FREE­DOM FOR MAN WHO RAN DOWN COP A ‘JOKE’

Widow fights re­view board to re­mem­ber slain cop

Toronto Sun - - FRONT PAGE - MICHELE MAN­DEL mman­del@post­media.com @man­del­sun

Just pick up your head and look her in the eye — and for God’s sake, just apol­o­gize.

It won’t make it right. It won’t heal her pain. But if Richard Kachkar is do­ing so well now, if he’s re­ally re­morse­ful and has in­sight into his “in­dex of­fence” and is be­ing fast tracked to a con­di­tional dis­charge, then have the sim­ple de­cency to at least look at the widow he cre­ated when he mowed down Sgt. Ryan Rus­sell with that stolen snow­plow in 2011.

Look at her and ac­knowl­edge what his ill­ness has cost her in­no­cent fam­ily.

But Kachkar does not, just as he hasn’t at any of these an­nual hear­ings of the On­tario Re­view Board, which has mon­i­tored him since he was found not crim­i­nally re­spon­si­ble in 2013.

In­stead, the hear­ing was all about how well Kachkar is do­ing and why ev­ery­one agrees — from his psy­chi­a­trist at On­tario Shores Cen­tre for Men­tal Health Sciences to his lawyer and even the Crown at­tor­ney — that while he still poses a dan­ger to the pub­lic and can’t be given an ab­so­lute dis­charge yet, he should get a con­di­tional dis­charge.

He’s al­ready been out of the hospi­tal and liv­ing in the com­mu­nity in an ap­proved apart­ment with daily sup­port since April 2017. He’s also been al­lowed to visit his daugh­ter in Hamil­ton on five oc­ca­sions.

Chris­tine Rus­sell called it a “joke.”

“It just con­firms what I thought from the ver­dict — I thought five years and this guy will be free,” the widow said out­side the hear­ing.

“And sure enough this is how the sys­tem works. He’s just an­other no­to­ri­ous NCR killer out on the loose.”

In Jan­uary 2011, Kachkar fled a home­less shel­ter in his bare feet, stole an idling plow and pro­ceeded to go on a vi­o­lent joyride through midtown Toronto, strik­ing the young sergeant on Av­enue Rd.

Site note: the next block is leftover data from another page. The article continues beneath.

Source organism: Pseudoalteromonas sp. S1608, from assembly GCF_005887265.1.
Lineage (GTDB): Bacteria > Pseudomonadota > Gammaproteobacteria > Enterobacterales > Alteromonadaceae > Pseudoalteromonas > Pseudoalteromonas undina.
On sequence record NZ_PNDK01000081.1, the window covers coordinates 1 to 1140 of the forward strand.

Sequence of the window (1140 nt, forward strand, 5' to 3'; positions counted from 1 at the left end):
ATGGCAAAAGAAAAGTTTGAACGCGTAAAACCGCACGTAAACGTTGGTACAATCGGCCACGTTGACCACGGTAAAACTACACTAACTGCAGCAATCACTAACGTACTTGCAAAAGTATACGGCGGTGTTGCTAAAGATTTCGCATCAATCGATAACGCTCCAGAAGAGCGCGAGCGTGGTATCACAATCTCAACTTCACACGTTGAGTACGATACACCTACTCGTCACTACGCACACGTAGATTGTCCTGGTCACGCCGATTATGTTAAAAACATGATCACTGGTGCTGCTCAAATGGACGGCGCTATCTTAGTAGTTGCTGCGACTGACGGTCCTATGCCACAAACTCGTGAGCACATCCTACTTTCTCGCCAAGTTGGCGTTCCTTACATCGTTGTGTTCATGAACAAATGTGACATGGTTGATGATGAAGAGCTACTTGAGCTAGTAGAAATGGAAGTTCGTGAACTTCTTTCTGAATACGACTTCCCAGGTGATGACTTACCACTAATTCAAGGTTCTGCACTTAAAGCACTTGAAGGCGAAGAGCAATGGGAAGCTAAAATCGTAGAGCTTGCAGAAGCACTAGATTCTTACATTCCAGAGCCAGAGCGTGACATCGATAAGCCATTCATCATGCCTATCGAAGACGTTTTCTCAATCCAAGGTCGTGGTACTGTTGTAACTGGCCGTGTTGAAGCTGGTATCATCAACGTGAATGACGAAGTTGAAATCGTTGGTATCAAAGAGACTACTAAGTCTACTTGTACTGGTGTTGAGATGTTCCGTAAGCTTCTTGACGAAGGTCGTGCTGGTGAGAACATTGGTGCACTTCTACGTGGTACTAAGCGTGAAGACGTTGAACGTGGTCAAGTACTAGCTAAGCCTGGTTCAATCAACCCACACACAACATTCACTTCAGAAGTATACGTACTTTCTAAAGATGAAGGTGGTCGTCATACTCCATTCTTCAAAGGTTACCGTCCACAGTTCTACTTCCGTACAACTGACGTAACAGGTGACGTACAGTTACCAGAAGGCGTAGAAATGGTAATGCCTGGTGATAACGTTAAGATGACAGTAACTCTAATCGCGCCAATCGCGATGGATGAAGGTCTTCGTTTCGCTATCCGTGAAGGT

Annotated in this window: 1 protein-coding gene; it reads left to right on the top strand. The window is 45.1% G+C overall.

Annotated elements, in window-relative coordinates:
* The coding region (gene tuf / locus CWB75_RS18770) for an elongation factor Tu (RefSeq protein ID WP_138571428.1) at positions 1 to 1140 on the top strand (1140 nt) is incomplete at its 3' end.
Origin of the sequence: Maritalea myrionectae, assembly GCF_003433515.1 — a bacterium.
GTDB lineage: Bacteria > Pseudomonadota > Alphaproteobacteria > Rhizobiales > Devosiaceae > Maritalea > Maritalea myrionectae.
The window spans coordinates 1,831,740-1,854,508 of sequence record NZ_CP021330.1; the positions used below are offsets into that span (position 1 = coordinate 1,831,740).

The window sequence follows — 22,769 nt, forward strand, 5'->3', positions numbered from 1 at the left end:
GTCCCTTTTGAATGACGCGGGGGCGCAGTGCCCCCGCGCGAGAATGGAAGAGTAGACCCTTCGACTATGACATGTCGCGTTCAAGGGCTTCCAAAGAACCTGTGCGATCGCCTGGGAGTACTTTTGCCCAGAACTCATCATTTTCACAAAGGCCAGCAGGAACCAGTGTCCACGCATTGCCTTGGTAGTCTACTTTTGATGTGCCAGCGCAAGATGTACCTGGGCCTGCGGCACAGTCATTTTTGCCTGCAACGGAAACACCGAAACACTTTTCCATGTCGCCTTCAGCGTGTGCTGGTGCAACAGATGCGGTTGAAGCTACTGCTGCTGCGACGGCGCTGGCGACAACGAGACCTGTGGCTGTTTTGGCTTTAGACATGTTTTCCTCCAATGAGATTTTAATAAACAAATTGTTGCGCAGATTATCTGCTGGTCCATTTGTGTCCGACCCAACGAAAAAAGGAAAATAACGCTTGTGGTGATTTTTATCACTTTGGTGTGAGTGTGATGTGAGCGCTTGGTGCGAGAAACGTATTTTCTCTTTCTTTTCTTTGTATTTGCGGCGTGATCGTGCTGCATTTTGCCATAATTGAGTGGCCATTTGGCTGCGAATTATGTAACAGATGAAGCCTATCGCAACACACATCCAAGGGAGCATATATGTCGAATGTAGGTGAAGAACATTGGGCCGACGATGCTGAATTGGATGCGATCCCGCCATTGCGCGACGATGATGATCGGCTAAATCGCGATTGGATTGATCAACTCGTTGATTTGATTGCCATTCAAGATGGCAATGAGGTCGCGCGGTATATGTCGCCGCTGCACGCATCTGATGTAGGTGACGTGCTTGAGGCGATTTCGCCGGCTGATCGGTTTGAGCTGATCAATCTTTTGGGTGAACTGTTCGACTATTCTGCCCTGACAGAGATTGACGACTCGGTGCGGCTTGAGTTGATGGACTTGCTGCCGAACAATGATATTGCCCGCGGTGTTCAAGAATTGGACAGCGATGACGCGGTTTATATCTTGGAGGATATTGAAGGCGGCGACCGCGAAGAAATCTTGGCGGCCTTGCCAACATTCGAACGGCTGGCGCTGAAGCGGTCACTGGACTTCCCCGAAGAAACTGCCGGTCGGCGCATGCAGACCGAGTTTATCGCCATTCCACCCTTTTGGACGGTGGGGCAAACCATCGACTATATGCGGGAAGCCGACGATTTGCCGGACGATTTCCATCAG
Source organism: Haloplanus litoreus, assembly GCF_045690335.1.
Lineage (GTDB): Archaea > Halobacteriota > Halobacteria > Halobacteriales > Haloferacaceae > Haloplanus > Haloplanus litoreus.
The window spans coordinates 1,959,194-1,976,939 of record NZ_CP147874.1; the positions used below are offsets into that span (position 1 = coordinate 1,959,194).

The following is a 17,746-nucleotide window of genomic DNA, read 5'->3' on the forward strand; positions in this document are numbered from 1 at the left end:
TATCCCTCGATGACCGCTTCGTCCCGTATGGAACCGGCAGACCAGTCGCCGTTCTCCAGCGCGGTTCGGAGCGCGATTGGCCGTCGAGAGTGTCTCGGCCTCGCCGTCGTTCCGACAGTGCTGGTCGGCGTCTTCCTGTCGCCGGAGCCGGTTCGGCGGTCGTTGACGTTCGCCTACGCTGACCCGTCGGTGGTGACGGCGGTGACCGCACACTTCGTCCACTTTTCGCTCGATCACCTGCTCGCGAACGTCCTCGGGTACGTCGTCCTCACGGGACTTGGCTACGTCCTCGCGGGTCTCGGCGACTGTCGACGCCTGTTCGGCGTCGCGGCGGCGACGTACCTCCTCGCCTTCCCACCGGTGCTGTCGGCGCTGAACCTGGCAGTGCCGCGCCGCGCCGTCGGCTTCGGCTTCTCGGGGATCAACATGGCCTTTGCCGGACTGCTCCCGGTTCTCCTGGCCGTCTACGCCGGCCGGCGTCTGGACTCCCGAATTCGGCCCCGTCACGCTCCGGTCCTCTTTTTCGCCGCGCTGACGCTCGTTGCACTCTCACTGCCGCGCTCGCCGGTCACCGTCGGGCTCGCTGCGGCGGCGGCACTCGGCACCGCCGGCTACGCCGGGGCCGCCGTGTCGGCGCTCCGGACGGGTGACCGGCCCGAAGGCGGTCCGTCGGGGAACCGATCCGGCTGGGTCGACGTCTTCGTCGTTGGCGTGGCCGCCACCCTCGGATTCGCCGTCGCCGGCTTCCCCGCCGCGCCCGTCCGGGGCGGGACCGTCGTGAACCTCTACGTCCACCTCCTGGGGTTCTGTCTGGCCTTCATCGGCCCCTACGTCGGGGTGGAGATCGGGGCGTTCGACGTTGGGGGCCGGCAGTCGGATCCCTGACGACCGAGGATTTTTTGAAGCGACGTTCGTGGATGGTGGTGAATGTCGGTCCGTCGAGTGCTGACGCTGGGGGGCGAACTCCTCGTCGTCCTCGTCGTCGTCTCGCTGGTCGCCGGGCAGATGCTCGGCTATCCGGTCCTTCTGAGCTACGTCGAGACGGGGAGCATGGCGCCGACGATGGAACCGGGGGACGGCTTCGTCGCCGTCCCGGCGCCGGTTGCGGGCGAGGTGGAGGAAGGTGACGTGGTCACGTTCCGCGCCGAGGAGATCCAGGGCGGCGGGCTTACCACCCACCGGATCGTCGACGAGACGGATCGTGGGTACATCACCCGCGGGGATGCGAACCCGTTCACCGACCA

Ac­quit­ted of first-de­gree mur­der and found not crim­i­nally re­spon­si­ble in 2013, he was ini­tially de­tained at On­tario Shores in Whitby. He was grad­u­ally moved out of the se­cure foren­sic unit into min­i­mum se­cu­rity and in 2016 was given un­su­per­vised passes into the com­mu­nity.

In 2017, Kachkar was re­leased to sup­port­ive hous­ing in Durham Re­gion where he’s vis­ited by a men­tal health worker five times a week.

His psy­chi­a­trist told the board Kachkar still suf­fers from an atypical chronic psy­chotic ill­ness sim­i­lar to schizophre­nia with symp­toms trig­gered by stress. He’s been symp­tom-free since the “in­dex of­fence” — they never men­tion his killing Rus­sell — and now un­der­stands he must re­main on his an­tipsy­chotic med­i­ca­tion and be wary of man­ag­ing the stress in his life. Kachkar also un­der­stands he’ll need psy­chi­atric mon­i­tor­ing for life.

It was Rus­sell’s widow who in­ter­rupted the happy progress re­port to in­ject some re­al­ity into the pro­ceed­ings.

Even there, she was cen­sored. Min­utes be­fore she was to de­liver her vic­tim im­pact state­ment, she was told most of it had to be cut be­cause it went too far.

“That’s the hard­est part of be­ing a vic­tim in this sys­tem,” she said. “You’re squashed time and time again, and he’s pro­tected from hear­ing how I re­ally feel and the things he’s done to me and my fam­ily.”

But Rus­sell was able to slip in some of what she had writ­ten.

Her voice trem­bling, she looked at Kachkar sit­ting at the con­fer­ence ta­ble with his eyes cast down, as al­ways.

“Richard,” Rus­sell said, de­mand­ing his at­ten­tion. “You killed my hus­band, Ryan Rus­sell, 7½ years ago, but it’s me get­ting the life sen­tence.

“I’m the one liv­ing with­out him. My son will never spend his life with his dad. Sit­ting here, hear­ing how you get to see your daugh­ter, and I don’t get that. You took away my part­ner, my best friend, in the worst way pos­si­ble.

“You took a fa­ther from a two-yearold boy. My son will never know his dad … This is so un­fair.”

None of that mat­ters to this process.

It’s all in­ci­den­tal. In­stead, the fo­cus is al­ways on Kachkar.

“It’s all about how fast he can be pushed through the sys­tem and given the all-clear,” Rus­sell says.

Yet no one will an­swer this one ques­tion, a ques­tion that was or­dered stricken from her vic­tim im­pact state­ment: “If he is so re­ha­bil­i­tated and so ready to be part of so­ci­ety again, " she asks, “why is it im­pos­si­ble for him to apol­o­gize?”

The board has re­served its de­ci­sion.

STAN BEHAL/TORONTO SUN

Chris­tine Rus­sell, widow of Sgt. Ryan Rus­sell, speaks to re­porters about the pos­si­ble con­di­tional dis­charge of Richard Kachkar yes­ter­day in Whitby.

KACHKAR “Will be free”

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